Climate Action Alliance of the Valley climate, energy news roundup: March 14
Climate Action Alliance of the Valley produces The Weekly Roundup of Climate and Energy News. Excerpts from a recent Roundup follow; full Roundup is here.
Politics and Policy
An environmental coalition urged the US to commit to slashing its greenhouse gas (GHG) emissions by at least 50% by 2030. A new analysis determined the US must slash such emissions by 57%-63% below 2005 levels by 2030 to achieve net-zero emissions by 2050. The EU and the US need to align to tackle climate change, John Kerry said. The Pentagon announced creation of a working group to respond to Biden’s executive orders addressing the climate crisis. Senate Democrats introduced the “Methane Emissions Reduction Act,” directing the Treasury to assess a fee on methane emissions and a bill to incentivize companies to weatherize the power grid.
The Senate confirmed Michael Regan as EPA administrator; a Senate committee voted 20-0 to advance the nomination of David Turk as deputy Energy secretary. Energy Secretary Jennifer Granholm said the US needs to sustainably boost domestic production of minerals used to make electric vehicles (EVs). She also said the administration is aggressively pursuing transportation electrification in part to prevent China from cornering the $23Tn market in carbon-reducing technologies. Proposals for a national clean electricity standard have become a central focus of climate change legislation in the new Congress, with support from both parties. For most cars to be electric by 2050, EV sales must ramp up to 100% by 2035; new programs are needed to get gasoline and diesel vehicles off the road. GM’s President said the government should extend investment tax credits for EV manufacturing and supply chains, and expand consumer incentives for EV purchases.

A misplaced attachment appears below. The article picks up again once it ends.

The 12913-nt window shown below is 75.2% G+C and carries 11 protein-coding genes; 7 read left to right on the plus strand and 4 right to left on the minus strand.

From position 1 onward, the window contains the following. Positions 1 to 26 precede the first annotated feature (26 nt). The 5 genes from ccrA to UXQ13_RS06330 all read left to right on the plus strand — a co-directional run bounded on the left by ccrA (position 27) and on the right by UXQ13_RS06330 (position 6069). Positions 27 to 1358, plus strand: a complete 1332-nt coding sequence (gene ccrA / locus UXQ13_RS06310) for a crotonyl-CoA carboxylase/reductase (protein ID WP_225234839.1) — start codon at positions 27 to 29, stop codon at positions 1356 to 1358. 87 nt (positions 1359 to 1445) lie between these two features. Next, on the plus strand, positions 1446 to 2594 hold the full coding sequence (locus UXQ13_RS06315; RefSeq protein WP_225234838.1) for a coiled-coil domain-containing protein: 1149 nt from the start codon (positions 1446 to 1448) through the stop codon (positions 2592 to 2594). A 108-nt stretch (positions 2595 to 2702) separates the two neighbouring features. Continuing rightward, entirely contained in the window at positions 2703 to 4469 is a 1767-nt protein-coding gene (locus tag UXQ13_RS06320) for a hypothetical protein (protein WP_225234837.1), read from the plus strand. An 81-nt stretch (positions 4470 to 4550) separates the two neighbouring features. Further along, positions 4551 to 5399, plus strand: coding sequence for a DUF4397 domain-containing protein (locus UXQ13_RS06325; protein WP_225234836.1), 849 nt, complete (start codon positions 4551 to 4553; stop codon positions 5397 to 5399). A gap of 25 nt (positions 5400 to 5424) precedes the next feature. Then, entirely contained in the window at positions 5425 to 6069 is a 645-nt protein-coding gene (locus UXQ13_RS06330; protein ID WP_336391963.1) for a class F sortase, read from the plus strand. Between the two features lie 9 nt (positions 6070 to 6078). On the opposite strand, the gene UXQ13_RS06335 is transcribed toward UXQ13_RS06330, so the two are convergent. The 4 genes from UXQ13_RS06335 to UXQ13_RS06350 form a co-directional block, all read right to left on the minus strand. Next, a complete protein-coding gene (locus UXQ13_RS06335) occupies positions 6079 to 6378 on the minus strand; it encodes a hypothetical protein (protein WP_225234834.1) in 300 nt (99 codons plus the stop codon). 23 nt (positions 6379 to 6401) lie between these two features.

Twelve states sued the Biden administration for trying to establish a new GHGs’ value for the “social cost” to use in agency rulemaking. A three‑member panel of the 9th US Circuit Court of Appeals found federal judges lacked the power to order a climate recovery plan, as petitioned by young people in Juliana v. United States. Plaintiffs filed a motion in federal court to amend their suit. In 2006’s trial against tobacco companies, Judge Gladys Kessler’s opinion said, “Over the course of more than 50 years, Defendants lied, misrepresented and deceived the American public.” Will this also be written about oil companies? 100+ cities, counties, and states around the country have enacted ordinances restricting renewable energy projects.
Among the many goals in Biden’s climate change agenda, protecting 30% of US lands and ocean territories by 2030 is among the most ambitious and complex, and the most likely to face substantial political obstacles. Controversy over a NV proposed lithium mine highlights a big challenge the Biden administration must address to transition the US economy to carbon-free energy sources: How to acquire the needed mineral resources without sacrificing biodiversity or the health of communities living near mining projects. Florida Republican state legislators announced measures to save the state from rising seas; they don’t tackle the root cause of the problem. 17 House Democrats introduced legislation to provide $6Bn to the US Postal Service to buy additional electric delivery vehicles. Ivy Main reviewed the 2021 Virginia GA’s accomplishments on climate and clean energy by.